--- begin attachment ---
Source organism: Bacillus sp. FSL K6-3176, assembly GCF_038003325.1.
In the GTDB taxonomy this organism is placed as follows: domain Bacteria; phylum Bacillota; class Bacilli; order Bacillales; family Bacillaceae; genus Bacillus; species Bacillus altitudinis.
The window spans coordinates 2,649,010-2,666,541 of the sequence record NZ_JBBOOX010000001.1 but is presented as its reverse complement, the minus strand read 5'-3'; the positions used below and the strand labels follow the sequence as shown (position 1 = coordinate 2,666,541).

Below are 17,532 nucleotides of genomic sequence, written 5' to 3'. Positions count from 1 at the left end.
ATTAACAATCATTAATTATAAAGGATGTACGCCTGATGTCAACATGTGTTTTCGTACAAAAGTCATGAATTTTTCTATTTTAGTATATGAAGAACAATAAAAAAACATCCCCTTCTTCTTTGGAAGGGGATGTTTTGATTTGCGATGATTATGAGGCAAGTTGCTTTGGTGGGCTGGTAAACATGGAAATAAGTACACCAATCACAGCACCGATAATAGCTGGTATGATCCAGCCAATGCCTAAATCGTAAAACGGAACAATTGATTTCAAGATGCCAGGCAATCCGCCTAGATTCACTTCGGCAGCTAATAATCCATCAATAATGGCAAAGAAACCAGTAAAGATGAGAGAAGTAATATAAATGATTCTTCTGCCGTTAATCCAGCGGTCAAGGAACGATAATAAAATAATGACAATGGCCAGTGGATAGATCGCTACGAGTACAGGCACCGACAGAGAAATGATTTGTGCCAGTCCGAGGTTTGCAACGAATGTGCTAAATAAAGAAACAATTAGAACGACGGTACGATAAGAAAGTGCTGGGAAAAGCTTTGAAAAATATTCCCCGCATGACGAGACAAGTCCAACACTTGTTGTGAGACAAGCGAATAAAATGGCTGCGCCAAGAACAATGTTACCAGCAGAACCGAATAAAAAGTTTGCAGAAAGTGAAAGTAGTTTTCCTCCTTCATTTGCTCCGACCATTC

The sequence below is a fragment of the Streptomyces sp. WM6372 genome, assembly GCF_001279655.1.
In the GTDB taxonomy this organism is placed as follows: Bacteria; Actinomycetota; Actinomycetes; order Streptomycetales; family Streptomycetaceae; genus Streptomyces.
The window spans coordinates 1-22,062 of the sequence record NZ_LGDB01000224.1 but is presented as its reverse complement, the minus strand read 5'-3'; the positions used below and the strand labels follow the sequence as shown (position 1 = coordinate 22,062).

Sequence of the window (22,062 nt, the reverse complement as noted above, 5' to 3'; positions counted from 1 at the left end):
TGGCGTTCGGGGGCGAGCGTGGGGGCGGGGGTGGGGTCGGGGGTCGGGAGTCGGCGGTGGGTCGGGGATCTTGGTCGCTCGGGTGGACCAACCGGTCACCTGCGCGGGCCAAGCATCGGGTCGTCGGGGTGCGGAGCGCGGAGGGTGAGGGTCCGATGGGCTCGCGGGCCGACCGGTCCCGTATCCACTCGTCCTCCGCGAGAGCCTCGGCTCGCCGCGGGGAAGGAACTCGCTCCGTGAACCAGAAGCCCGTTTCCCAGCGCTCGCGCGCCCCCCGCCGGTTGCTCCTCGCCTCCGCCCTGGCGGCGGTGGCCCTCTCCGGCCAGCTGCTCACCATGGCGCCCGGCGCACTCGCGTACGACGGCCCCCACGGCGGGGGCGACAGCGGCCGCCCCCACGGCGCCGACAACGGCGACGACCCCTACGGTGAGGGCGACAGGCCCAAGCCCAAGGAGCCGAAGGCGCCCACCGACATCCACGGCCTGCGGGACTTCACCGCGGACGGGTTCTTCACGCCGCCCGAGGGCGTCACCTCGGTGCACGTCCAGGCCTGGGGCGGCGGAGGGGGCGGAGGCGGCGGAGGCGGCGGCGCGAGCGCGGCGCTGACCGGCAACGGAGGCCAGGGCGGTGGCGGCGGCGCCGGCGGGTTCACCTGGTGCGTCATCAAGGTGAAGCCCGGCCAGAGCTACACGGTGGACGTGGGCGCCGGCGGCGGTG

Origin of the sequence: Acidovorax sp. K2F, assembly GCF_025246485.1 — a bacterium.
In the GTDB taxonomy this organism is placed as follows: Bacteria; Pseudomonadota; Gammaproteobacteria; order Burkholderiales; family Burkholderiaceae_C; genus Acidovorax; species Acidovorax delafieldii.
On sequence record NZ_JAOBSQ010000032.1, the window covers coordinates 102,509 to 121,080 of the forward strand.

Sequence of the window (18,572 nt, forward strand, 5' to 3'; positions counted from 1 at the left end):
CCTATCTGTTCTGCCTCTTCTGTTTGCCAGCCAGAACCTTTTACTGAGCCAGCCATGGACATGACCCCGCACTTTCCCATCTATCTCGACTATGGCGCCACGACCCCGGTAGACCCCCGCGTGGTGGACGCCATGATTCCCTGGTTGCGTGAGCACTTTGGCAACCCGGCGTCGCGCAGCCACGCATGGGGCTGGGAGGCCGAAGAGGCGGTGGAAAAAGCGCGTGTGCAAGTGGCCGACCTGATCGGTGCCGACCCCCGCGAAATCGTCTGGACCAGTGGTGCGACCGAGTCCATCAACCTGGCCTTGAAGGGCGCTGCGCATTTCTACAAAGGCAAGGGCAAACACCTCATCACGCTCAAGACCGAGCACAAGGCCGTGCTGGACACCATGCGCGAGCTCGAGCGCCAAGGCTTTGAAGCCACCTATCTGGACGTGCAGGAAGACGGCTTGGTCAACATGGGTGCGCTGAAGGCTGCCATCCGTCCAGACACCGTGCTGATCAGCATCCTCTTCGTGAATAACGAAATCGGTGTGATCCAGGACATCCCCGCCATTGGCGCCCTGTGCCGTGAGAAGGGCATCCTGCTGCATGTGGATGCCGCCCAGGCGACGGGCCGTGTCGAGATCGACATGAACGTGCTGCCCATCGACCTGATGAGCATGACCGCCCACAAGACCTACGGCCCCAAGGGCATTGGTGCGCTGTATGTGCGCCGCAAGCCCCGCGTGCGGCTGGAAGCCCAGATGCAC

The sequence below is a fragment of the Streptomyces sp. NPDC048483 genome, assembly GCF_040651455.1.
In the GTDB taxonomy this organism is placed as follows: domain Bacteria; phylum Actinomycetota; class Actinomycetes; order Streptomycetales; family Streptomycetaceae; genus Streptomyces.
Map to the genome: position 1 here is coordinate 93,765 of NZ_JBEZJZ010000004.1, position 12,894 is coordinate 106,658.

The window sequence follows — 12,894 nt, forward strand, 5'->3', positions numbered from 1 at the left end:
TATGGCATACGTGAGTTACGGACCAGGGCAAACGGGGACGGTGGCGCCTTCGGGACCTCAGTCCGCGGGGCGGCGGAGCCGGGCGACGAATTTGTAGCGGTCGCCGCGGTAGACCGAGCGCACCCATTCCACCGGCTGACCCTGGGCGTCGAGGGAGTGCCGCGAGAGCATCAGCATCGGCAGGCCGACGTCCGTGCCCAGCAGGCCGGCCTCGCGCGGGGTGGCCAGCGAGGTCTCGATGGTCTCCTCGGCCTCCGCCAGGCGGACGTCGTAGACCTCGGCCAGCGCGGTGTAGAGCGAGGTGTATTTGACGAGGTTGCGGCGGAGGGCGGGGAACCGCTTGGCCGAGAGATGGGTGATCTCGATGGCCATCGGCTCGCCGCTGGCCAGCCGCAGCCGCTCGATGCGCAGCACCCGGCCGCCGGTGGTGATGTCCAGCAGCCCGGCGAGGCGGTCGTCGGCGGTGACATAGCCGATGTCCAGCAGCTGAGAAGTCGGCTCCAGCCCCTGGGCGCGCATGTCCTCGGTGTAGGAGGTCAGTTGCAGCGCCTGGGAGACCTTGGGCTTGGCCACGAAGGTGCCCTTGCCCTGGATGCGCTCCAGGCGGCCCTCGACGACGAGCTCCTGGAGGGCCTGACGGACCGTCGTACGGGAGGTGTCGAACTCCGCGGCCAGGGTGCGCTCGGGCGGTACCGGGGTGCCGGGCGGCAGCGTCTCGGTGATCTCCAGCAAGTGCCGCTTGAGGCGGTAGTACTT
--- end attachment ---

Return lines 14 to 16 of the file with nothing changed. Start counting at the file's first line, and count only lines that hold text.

Sequence of the window (18,572 nt, forward strand, 5' to 3'; positions counted from 1 at the left end):
CCTATCTGTTCTGCCTCTTCTGTTTGCCAGCCAGAACCTTTTACTGAGCCAGCCATGGACATGACCCCGCACTTTCCCATCTATCTCGACTATGGCGCCACGACCCCGGTAGACCCCCGCGTGGTGGACGCCATGATTCCCTGGTTGCGTGAGCACTTTGGCAACCCGGCGTCGCGCAGCCACGCATGGGGCTGGGAGGCCGAAGAGGCGGTGGAAAAAGCGCGTGTGCAAGTGGCCGACCTGATCGGTGCCGACCCCCGCGAAATCGTCTGGACCAGTGGTGCGACCGAGTCCATCAACCTGGCCTTGAAGGGCGCTGCGCATTTCTACAAAGGCAAGGGCAAACACCTCATCACGCTCAAGACCGAGCACAAGGCCGTGCTGGACACCATGCGCGAGCTCGAGCGCCAAGGCTTTGAAGCCACCTATCTGGACGTGCAGGAAGACGGCTTGGTCAACATGGGTGCGCTGAAGGCTGCCATCCGTCCAGACACCGTGCTGATCAGCATCCTCTTCGTGAATAACGAAATCGGTGTGATCCAGGACATCCCCGCCATTGGCGCCCTGTGCCGTGAGAAGGGCATCCTGCTGCATGTGGATGCCGCCCAGGCGACGGGCCGTGTCGAGATCGACATGAACGTGCTGCCCATCGACCTGATGAGCATGACCGCCCACAAGACCTACGGCCCCAAGGGCATTGGTGCGCTGTATGTGCGCCGCAAGCCCCGCGTGCGGCTGGAAGCCCAGATGCAC

The sequence below is a fragment of the Streptomyces sp. NPDC048483 genome, assembly GCF_040651455.1.